If the stick is already recognized, you can skip this step.
sudo apt-get install usb-modeswitch --yes
If we execute
lsusb again, the Raspberry Pi should recognize the GSM module. If not, remove the stick from the USB port and reconnect it. One line should show the following:
Bus 001 Device 008: ID 12d1:1f01 Huawei Technologies Co., Ltd.
After the Internet Stick is recognized, the Pi needs to be restarted.
Now we can look at all the network interfaces, where the device
usb0 has been detected (in some it is also called
This leads to the following output (possibly different if no WLAN adapter / Ethernet is connected):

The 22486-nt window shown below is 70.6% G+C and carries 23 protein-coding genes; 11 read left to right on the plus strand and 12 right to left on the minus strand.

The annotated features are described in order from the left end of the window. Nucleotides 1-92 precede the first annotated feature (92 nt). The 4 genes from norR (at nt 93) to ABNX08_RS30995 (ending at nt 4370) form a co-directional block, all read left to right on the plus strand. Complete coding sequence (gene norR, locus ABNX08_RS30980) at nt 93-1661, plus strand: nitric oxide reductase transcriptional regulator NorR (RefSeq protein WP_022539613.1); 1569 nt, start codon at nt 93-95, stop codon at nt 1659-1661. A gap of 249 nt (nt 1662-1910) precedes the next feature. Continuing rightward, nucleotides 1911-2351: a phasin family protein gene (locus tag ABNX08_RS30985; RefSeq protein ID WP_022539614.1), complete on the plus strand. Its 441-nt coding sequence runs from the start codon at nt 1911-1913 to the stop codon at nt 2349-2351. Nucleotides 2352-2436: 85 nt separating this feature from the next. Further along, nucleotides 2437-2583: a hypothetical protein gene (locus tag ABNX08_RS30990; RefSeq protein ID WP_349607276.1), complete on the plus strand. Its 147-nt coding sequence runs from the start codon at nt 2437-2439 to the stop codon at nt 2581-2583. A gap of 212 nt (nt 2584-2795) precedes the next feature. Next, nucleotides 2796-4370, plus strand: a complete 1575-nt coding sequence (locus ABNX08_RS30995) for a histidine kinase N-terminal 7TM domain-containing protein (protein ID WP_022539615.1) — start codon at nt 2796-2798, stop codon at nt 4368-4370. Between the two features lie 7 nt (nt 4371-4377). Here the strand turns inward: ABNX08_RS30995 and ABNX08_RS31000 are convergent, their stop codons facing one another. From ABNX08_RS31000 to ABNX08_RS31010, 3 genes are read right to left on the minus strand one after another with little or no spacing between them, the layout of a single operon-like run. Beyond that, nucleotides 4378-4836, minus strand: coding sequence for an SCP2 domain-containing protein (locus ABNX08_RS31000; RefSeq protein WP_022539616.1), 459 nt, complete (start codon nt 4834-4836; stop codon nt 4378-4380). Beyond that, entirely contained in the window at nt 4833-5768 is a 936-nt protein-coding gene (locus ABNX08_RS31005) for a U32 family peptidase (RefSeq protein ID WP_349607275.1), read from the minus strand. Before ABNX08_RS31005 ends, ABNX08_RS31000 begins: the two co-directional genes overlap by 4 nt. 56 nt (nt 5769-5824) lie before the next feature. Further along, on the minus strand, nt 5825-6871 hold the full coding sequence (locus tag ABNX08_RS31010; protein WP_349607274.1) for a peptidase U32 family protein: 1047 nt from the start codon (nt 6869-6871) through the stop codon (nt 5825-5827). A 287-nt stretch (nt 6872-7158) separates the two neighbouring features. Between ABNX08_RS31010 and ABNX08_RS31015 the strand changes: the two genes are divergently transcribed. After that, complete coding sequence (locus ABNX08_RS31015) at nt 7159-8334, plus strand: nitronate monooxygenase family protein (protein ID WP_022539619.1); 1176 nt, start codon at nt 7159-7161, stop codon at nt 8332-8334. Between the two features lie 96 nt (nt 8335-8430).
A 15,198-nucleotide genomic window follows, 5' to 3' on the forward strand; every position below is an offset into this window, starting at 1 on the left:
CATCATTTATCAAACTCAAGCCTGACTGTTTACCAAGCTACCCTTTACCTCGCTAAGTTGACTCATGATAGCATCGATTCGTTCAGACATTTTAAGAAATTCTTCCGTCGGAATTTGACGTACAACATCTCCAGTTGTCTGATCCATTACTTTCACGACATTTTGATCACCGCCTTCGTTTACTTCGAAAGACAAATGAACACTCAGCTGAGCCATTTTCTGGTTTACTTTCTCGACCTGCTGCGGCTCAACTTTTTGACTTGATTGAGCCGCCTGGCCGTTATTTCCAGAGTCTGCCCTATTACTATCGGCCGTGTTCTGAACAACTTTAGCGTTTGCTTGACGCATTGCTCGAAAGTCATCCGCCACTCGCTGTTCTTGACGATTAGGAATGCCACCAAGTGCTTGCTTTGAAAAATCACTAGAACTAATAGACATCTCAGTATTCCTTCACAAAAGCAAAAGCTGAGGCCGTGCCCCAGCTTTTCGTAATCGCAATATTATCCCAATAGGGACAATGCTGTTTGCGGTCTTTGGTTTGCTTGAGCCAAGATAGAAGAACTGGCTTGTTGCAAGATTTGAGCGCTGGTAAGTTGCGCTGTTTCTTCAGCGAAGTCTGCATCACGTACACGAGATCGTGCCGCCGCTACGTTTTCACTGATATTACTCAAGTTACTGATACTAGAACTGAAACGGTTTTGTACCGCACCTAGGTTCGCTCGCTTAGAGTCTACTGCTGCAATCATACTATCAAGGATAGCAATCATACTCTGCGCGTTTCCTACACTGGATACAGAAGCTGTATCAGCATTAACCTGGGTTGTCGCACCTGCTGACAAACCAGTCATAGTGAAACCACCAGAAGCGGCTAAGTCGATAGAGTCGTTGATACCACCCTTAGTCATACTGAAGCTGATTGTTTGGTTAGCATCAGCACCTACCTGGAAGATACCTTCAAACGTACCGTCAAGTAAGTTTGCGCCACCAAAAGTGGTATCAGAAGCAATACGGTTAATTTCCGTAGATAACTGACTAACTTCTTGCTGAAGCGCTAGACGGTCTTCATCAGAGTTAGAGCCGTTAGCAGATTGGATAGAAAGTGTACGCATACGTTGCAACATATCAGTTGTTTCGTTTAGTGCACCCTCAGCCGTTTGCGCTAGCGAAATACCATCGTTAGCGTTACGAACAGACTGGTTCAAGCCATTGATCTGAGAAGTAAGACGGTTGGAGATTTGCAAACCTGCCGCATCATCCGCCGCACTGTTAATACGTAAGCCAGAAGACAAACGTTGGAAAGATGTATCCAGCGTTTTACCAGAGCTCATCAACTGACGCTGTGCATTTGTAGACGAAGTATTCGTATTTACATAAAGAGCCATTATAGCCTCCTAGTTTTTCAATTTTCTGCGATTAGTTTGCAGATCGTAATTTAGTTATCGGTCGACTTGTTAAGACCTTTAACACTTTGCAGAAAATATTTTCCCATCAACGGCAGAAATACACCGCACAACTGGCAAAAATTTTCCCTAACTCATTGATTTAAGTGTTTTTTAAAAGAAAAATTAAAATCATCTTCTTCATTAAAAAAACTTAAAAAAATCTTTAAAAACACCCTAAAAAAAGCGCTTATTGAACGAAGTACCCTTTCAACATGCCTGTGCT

eth0 Link encap:Ethernet HWaddr b8:27:eb:28:72:f7 inet addr:192.168.1.77 Bcast:192.168.1.255 Mask:255.255.255.0 UP BROADCAST RUNNING MULTICAST MTU:1500 Metric:1 RX packets:154 errors:0 dropped:0 overruns:0 frame:0 TX packets:127 errors:0 dropped:0 overruns:0 carrier:0 collisions:0 txqueuelen:1000 RX bytes:14085 (13.7 KiB) TX bytes:19919 (19.4 KiB) lo Link encap:Local Loopback inet addr:127.0.0.1 Mask:255.0.0.0 UP LOOPBACK RUNNING MTU:65536 Metric:1 RX packets:8 errors:0 dropped:0 overruns:0 frame:0 TX packets:8 errors:0 dropped:0 overruns:0 carrier:0 collisions:0 txqueuelen:0 RX bytes:1104 (1.0 KiB) TX bytes:1104 (1.0 KiB) wlan0 Link encap:Ethernet HWaddr 7c:dd:90:5f:c9:1f UP BROADCAST MULTICAST MTU:1500 Metric:1 RX packets:0 errors:0 dropped:0 overruns:0 frame:0 TX packets:0 errors:0 dropped:0 overruns:0 carrier:0 collisions:0 txqueuelen:1000 RX bytes:0 (0.0 B) TX bytes:0 (0.0 B) usb0 Link encap:Ethernet HWaddr b6:c6:c7:f6:25:d6 inet addr:192.168.8.100 Bcast:192.168.8.255 Mask:255.255.255.0 UP BROADCAST RUNNING MULTICAST MTU:1500 Metric:1 RX packets:49 errors:0 dropped:0 overruns:0 frame:0 TX packets:21 errors:0 dropped:0 overruns:0 carrier:0 collisions:0 txqueuelen:1000 RX bytes:20069 (19.5 KiB) TX bytes:3887 (3.7 KiB)